“My World just spilled out.” Liza recalls, the song written with Adam before he passed away. “We were all in a rehearsal space and Adam started playing the lick and then everybody kinda just followed suit. We wrote it really quick, like in an hour. It’s very much about being a woman secure in her sexuality and that you can do whatever you want to her but even though you may think you’re in charge, you’re not. It’s her (my) world. It’s a tough song and I love it. I think the cool thing, even though it’s me singing it, is that if a guy is to listen to it they can take it too because all of us get beaten down by whatever’s going on day to day, whatever it is you can take it by the reigns and be in control.”
Go to any LCS show and it’s striking how balanced the audience is in terms of gender, crowds made up equally by both males and females, not your usual black t-shirt wearing cock-fest.
“Right now, there’s a sexual revolution and the thing that’s been pretty amazing for the duration of our band’s lifespan is that women really do gravitate towards us. I really feel it’s important to be accessible and to be a woman that I want other women to want to be around. It’s funny because if Adam were still alive - you know he was a silver fox, so handsome - women would just flock to him so they weren’t always looking at me,” Liza laughs “but this band (now) is the first band where there’s an aspect (of that) when I’m on stage. I black out a lot, but I want women to feel empowered and sexy, and not feel that this is like a competition at all. It’s all inclusive.”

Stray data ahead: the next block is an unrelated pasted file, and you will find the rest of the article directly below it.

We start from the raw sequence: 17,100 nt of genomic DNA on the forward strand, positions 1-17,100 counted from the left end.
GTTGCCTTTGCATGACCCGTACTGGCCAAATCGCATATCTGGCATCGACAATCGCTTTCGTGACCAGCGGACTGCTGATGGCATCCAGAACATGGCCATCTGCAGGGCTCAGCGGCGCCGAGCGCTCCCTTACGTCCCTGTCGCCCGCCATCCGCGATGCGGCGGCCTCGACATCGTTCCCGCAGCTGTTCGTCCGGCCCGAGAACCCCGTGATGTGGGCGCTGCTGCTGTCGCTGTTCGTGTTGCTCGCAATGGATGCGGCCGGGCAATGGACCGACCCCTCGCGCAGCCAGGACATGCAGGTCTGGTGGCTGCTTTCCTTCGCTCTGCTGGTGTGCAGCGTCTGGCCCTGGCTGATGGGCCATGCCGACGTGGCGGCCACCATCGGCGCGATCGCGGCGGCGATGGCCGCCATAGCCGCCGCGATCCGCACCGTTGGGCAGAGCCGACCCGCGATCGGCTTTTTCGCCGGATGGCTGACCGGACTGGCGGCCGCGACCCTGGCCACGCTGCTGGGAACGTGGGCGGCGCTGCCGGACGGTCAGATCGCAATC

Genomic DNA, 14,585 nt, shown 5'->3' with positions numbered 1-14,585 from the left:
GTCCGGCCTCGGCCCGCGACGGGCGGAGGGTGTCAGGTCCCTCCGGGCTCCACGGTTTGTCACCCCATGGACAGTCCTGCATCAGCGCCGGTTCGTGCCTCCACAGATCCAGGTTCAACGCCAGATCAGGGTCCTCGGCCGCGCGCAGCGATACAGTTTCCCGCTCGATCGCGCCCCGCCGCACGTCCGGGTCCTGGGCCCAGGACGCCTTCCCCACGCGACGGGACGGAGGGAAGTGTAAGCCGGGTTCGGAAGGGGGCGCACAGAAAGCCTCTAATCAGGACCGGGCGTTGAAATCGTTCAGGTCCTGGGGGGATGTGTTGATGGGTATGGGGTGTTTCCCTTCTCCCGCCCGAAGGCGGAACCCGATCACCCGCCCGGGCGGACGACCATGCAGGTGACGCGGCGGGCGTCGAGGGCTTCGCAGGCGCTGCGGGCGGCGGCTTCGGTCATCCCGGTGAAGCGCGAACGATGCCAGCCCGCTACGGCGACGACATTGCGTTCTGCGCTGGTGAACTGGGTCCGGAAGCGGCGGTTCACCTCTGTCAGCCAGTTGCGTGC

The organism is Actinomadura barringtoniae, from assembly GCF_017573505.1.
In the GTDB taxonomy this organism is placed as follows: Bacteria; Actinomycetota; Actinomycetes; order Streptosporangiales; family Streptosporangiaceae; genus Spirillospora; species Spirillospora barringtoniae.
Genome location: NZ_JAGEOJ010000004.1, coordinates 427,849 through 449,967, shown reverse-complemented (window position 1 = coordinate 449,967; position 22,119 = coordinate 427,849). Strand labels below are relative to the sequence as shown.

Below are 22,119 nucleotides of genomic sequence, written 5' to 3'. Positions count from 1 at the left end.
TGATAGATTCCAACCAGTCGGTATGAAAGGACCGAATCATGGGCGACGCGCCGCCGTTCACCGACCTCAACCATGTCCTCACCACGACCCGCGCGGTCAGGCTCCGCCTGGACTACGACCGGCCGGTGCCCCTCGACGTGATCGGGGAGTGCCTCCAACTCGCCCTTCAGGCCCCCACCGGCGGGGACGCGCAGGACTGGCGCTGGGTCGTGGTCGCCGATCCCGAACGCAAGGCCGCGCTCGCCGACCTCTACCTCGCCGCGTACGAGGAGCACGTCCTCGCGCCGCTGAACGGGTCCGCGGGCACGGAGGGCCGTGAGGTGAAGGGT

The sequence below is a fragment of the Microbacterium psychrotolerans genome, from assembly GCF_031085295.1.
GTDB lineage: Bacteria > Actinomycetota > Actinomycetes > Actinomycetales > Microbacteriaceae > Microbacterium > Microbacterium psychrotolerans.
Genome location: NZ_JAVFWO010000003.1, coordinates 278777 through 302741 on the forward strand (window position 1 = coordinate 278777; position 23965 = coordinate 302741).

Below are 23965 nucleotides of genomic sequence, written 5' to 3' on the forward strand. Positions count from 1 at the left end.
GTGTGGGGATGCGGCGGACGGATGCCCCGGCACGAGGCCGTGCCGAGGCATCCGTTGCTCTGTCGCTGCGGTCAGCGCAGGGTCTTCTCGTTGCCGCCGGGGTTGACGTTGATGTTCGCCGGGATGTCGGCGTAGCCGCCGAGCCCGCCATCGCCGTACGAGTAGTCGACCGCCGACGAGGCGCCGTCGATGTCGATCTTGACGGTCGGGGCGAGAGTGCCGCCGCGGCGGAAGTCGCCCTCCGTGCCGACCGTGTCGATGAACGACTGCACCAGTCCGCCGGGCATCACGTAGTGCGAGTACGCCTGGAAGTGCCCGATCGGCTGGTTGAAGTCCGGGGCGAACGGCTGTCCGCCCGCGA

If anything, often it’s men not the women that have a problem with Liza’s bold presentation on stage. “I’m secure in my sexuality. I can be in a leotard and yes men will look at me. That’s fine. Every once in awhile there’ll be somebody who says ‘You can’t play in no leotard. You don’t have to with that voice.’ But I tell them it stems from being a little girl in dance class. Where you wear as little as possible because that is part of your expression…”
Liza’s interrupted mid-flow, there’s a knock on the door.
“Wait this is tour-life, here you go.”
The band’s guitarist and the lead singer of the Sweet Things are at the door.
“Say Hi,” says Liza.
“Helloooo” one of long-haired rockers responds on cue into the phone’s camera, slightly awkwardly.
“So, guys I’m gonna need 5 more minutes ok?”
Ok they say, as they shuffle back out of the door. Liza continues straight back onto the subject.
“Yeah, where was I? Expression - I’m not just expressing my music with my voice I’m expressing it with my body.”
It was the music of Iggy Pop & Tina Turner that had the biggest impact on that little girl in dance class. “When we started this band, figuring out our sound, it was those two people I channelled when I was on stage and it’s my interpretation. It’s not like I’m imitating Tina or Iggy, it’s just I really love their performances. With Iggy there was this controlled chaos and he was just so graceful when he performed and what I loved about Tina is that she was very dominant, and sexy, but she was also really tough like you knew that there was this aspect of her that when you watched her she could, if she wanted, just fucking punch you in the face.” Liza laughs, “I loved that about her. A strong woman, secure in her sexuality but also a physical force to be reckoned with. They were both performers and I feel very strongly about the craft of performing and what I owe the audience. It’s your duty as a performer to make it worthwhile for people who are taking the time and spending their money. That’s what I wanted to create, an environment where people felt comfortable where they’d wanna come up and say ‘Hello’ not (treat them) like a Beyoncé or Rhianna thing. And that’s what drew me to Tina. You know, I really felt like I could hang out with her.” And with that our time was up. Liza has a show to do.